Petroleum coke, abbreviated coke or petcoke, is a final carbon-rich solid material that derives from oil refining, and is one type of the group of fuels referred to as cokes. Petcoke is the coke that, in particular, derives from a final crackingprocess—a thermo-based chemical engineering process that splits long chain hydrocarbons of petroleum into shorter chains—that takes place in units termed coker units. (Other types of coke are derived from coal.) Stated succinctly, coke is the "carbonization product of high-boiling hydrocarbon fractions obtained in petroleum processing (heavy residues)." Petcoke is also produced in the production of synthetic crude oil (syncrude) from bitumen extracted from Canada’s oil sands and from Venezuela's Orinoco oil sands.

In petroleum coker units, residual oils from other distillation processes used in petroleum refining are treated at a high temperature and pressure leaving the petcoke after driving off gases and volatiles, and separating off remaining light and heavy oils. These processes are termed "coking processes", and most typically employ chemical engineering plant operations for the specific process of delayed coking.

This coke can either be fuel grade (high in sulfur and metals) or anode grade (low in sulfur and metals). The raw coke directly out of the coker is often referred to as green coke. In this context, "green" means unprocessed. The further processing of green coke by calcining in a rotary kiln removes residual volatile hydrocarbons from the coke. The calcined petroleum coke can be further processed in an anode baking oven to produce anode coke of the desired shape and physical properties. The anodes are mainly used in the aluminium and steel industry.

Petcoke is over 90% carbon and emits 5% to 10% more carbon dioxide (CO2) than coal on a per-unit-of-energy basis when it is burned. As petcoke has a higher energy content, petcoke emits between 30 and 80 percent more CO2 than coal per unit of weight. The difference between coal and coke in CO2 production per unit of energy produced depends upon the moisture in the coal, which increases the CO2 per unit of energy – heat of combustion) and on the volatile hydrocarbons in coal and coke, which decrease the CO2 per unit of energy. 

There are at least four basic types of petroleum coke, namely, needle coke, honeycomb coke, sponge coke and shot coke. Different types of petroleum coke have different microstructures due to differences in operating variables and nature of feedstock. Significant differences are also to be observed in the properties of the different types of coke, particularly ash and volatile matter contents.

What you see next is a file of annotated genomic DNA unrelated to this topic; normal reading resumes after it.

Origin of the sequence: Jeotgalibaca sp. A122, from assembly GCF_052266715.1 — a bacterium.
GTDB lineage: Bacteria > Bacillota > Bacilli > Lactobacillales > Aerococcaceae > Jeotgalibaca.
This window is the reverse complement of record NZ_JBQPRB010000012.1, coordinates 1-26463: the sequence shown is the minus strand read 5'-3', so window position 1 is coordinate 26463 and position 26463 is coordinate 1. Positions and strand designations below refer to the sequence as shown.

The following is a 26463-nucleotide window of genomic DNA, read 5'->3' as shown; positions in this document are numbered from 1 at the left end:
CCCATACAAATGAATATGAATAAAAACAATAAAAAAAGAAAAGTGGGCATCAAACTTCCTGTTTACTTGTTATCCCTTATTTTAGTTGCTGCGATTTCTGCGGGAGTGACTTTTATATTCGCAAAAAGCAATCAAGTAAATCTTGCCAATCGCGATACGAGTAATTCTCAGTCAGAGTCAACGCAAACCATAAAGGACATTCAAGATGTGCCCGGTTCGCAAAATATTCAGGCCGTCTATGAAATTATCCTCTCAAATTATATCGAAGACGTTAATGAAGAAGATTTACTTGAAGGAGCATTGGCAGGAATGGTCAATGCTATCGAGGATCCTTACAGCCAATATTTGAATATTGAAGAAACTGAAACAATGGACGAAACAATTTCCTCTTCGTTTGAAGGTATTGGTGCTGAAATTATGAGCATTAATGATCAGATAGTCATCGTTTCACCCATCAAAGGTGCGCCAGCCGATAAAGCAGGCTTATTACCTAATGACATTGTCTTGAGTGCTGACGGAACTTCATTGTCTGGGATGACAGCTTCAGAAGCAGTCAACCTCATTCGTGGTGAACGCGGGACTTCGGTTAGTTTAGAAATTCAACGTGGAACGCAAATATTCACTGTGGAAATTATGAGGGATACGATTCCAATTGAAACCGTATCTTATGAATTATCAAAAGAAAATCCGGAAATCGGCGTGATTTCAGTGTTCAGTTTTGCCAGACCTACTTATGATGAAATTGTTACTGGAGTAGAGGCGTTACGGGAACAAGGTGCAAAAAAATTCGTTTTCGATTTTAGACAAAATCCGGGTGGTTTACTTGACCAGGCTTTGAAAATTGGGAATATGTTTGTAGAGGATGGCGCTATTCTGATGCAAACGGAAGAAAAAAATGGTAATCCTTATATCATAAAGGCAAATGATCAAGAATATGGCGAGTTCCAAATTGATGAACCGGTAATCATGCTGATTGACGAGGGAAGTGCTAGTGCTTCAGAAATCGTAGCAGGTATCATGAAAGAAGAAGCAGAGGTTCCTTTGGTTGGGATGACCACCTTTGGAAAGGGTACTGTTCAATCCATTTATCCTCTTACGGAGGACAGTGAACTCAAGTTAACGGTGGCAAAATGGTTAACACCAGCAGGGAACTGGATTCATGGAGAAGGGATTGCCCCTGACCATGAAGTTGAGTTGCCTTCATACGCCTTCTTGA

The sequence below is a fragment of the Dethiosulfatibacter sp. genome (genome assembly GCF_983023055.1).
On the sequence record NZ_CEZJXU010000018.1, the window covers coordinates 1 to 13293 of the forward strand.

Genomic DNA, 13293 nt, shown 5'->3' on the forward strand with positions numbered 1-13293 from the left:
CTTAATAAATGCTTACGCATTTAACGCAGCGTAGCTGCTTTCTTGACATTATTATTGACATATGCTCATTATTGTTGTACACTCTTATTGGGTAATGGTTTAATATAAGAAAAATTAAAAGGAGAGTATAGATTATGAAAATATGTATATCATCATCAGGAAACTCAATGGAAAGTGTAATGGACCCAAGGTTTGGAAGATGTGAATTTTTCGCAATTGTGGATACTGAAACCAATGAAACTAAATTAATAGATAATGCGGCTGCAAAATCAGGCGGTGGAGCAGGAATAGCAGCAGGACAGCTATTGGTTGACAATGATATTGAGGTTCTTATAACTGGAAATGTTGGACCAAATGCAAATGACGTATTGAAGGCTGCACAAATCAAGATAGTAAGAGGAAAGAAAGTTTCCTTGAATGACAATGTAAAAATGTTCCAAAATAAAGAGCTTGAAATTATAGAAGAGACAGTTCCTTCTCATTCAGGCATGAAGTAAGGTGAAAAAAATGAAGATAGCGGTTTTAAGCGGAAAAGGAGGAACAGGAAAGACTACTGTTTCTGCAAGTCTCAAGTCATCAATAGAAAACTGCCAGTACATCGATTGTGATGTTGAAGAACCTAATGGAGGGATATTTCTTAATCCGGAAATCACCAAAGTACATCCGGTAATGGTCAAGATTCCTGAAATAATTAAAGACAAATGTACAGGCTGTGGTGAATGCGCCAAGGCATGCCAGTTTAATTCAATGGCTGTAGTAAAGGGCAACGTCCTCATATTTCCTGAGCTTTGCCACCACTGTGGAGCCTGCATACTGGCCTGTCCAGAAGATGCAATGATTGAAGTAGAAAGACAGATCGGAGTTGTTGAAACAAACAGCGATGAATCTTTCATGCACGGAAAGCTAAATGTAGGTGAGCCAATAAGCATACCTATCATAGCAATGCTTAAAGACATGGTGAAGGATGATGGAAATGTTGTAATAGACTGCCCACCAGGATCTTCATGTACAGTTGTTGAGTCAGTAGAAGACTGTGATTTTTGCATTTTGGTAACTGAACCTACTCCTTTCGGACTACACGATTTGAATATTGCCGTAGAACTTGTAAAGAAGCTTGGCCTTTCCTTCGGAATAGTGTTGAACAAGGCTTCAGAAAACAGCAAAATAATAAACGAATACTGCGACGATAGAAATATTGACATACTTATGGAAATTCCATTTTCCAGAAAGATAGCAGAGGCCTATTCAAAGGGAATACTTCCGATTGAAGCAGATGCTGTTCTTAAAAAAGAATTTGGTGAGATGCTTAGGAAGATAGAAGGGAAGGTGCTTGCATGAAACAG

Needle coke, also called acicular coke, is a highly crystalline petroleum coke used in the production of electrodes for the steel and aluminium industries and is particularly valuable because the electrodes must be replaced regularly. Needle coke is produced exclusively from either FCC decant oil or coal tar pitch.

Honeycomb coke is an intermediate coke, with ellipsoidal pores that are uniformly distributed. Compared to needle coke, honeycomb coke has a lower coefficient of thermal expansion and a lower electrical conductivity. 

Fuel-grade coke is classified as either sponge coke or shot coke morphology. While oil refiners have been producing coke for over 100 years, the mechanisms that cause sponge coke or shot coke to form are not well understood and cannot be accurately predicted. In general, lower temperatures and higher pressures promote sponge coke formation. Additionally, the amount of heptane insolubles present and the fraction of light components in the coker feed contribute.

While its high heat and low ash content make it a decent fuel for power generation in coal-fired boilers, petroleum coke is high in sulfur and low in volatile content, and this poses environmental (and technical) problems with its combustion. Its gross calorific value (HHV) is nearly 8000 Kcal/kg which is twice the value of average coal used in electricity generation. A common choice of sulfur recovering unit for burning petroleum coke is the SNOX Flue gas desulfurisation technology, which is based on the well-known WSA Process. Fluidized bed combustion is commonly used to burn petroleum coke. Gasification is increasingly used with this feedstock (often using gasifiers placed in the refineries themselves). 

Calcined petroleum coke (CPC) is the product from calcining petroleum coke. This coke is the product of the coker unit in a crude oil refinery. The calcined petroleum coke is used to make anodes for the aluminium, steel and titanium smelting industry. The green coke must have sufficiently low metal content to be used as anode material. Green coke with this low metal content is called anode-grade coke. When green coke has excessive metal content, it is not calcined and is used as fuel-grade coke in furnaces.